// Return a value to store in the index.
'title' => function ($title) {
return ucfirst($title);
// Return an array of values to be stored.
// These will all be separate searchable fields in the index.
'address' => function ($address) {
return [
'_geoloc' => $address['geolocation'],
'location' => $address['location'],
'region' => $address['region'],

Updating Indexes

Whenever you save an item in the Control Panel it will automatically update any appropriate indexes. If you edit content by hand, you can tell Statamic to scan for new and updated records via the command line.

# Update all indexes
php please search:update
# Update a specific index
php please search:update name

Connecting Indexes

When a search is performed in the control panel (in collections, taxonomies, or asset containers, for example), Statamic will search the configured index for that content type.

If an index hasn't been defined or specified, Statamic will perform a less efficient, generic search. It'll be slower and less relevant, but better than nothing.

You can define which search index will be used by adding it to the respective YAML config file:

# content/collections/blog.yaml
title: Blog
search_index: blog
Hot Tip!

After specifying that an index contains entries from a collection (in searchables), you must also specify the index in the collection config itself because collections and entries can be in multiple indexes.


Statamic takes a "driver" based approach to search engines. Drivers are interchangeable so you can gain new features or integrate with 3rd party services without ever having to change your data or frontend.

The native local driver is simple and requires no additional configuration, while the included algolia driver makes it super simple to integrate with Algolia, one of the leading search as a service providers.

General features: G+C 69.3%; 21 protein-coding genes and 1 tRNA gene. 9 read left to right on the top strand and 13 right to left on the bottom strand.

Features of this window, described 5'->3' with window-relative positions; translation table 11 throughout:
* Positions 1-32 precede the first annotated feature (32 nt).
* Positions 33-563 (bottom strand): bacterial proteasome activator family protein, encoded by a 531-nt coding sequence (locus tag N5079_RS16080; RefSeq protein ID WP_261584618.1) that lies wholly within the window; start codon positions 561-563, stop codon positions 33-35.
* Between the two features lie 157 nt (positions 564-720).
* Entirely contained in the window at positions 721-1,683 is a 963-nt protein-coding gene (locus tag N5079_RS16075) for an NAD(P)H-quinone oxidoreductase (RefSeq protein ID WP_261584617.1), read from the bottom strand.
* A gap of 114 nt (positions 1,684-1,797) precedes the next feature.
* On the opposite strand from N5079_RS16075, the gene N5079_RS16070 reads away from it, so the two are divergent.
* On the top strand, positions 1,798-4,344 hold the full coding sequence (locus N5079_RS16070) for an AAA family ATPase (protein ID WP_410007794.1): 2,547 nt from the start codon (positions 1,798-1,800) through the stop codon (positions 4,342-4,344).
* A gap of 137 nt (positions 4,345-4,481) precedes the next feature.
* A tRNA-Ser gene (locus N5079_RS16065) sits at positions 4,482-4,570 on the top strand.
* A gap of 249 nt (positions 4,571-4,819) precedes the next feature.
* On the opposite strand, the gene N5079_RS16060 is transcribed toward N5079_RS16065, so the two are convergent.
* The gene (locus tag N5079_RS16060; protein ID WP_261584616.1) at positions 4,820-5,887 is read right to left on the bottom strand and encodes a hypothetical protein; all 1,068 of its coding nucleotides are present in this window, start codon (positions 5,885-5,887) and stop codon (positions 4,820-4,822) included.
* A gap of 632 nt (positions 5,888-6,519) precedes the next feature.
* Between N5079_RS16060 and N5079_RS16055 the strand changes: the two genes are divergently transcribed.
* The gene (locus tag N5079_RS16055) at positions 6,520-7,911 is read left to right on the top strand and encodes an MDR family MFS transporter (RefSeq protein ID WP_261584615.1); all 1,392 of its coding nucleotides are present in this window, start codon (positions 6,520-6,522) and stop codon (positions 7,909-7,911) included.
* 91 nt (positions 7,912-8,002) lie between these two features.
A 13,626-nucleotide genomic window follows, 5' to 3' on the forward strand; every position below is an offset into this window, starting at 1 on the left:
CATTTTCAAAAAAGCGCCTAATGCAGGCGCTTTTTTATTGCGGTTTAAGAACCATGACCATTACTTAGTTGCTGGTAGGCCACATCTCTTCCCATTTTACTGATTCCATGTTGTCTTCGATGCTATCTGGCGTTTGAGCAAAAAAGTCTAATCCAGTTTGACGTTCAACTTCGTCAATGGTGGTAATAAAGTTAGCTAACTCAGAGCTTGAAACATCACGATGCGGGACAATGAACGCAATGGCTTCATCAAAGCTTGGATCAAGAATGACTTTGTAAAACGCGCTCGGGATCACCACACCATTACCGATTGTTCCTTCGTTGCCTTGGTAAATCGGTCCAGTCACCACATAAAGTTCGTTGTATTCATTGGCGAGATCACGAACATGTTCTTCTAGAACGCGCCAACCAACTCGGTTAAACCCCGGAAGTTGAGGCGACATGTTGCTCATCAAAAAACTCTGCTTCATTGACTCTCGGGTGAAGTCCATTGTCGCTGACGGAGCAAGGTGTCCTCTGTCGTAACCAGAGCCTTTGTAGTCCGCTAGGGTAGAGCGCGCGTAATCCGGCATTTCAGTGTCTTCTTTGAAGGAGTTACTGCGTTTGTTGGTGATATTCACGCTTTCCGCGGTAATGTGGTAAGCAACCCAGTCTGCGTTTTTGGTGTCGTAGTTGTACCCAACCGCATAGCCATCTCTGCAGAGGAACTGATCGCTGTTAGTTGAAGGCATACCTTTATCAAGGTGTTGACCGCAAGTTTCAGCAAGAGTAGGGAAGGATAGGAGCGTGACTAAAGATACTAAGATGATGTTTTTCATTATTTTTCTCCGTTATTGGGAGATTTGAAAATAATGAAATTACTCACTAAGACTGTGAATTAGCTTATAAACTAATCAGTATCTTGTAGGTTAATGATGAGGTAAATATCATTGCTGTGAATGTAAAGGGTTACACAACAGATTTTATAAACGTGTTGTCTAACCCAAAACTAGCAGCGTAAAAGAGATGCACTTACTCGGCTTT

You can build your own custom search drivers or look at the Addon Marketplace to see what the community has already created.


The local driver uses JSON to store key/value pairs, mapping fields to the content IDs they belong to. It lacks advanced features like weighting and relevance matching, but hey, It Just Works™. It's a great way to get a search started quickly.


Algolia is a full-featured search and navigation cloud service. They offer fast and relevant search with results in under 100 ms (99% under 20 ms). Results are prioritized and displayed using a customizable ranking formula.

'default' => [
'driver' => 'algolia',
'searchables' => 'all',

To set up the Algolia driver, create an account on their site, drop your API credentials into your .env, and install the composer dependency.

composer require algolia/algoliasearch-client-php

Statamic will automatically create and sync your indexes as you create and modify entries once you kick off the initial index creation by running the command php please search:update.

Templating with Algolia

We recommend using the Javascript implementation to communicate directly with them for the frontend of your site. This bypasses Statamic entirely in the request lifecycle and is incredibly fast.


Config Cascade

You can add values into the defaults array, which will cascade down to all the indexes, regardless of which driver they use.

You can also add values to the drivers array, which will cascade down to any indexes using that respective driver. A good use case for this is to share API credentials across indexes.

Any values you add to an individual index will only be applied there.

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Learn More!

Learn more about Search in these related docs: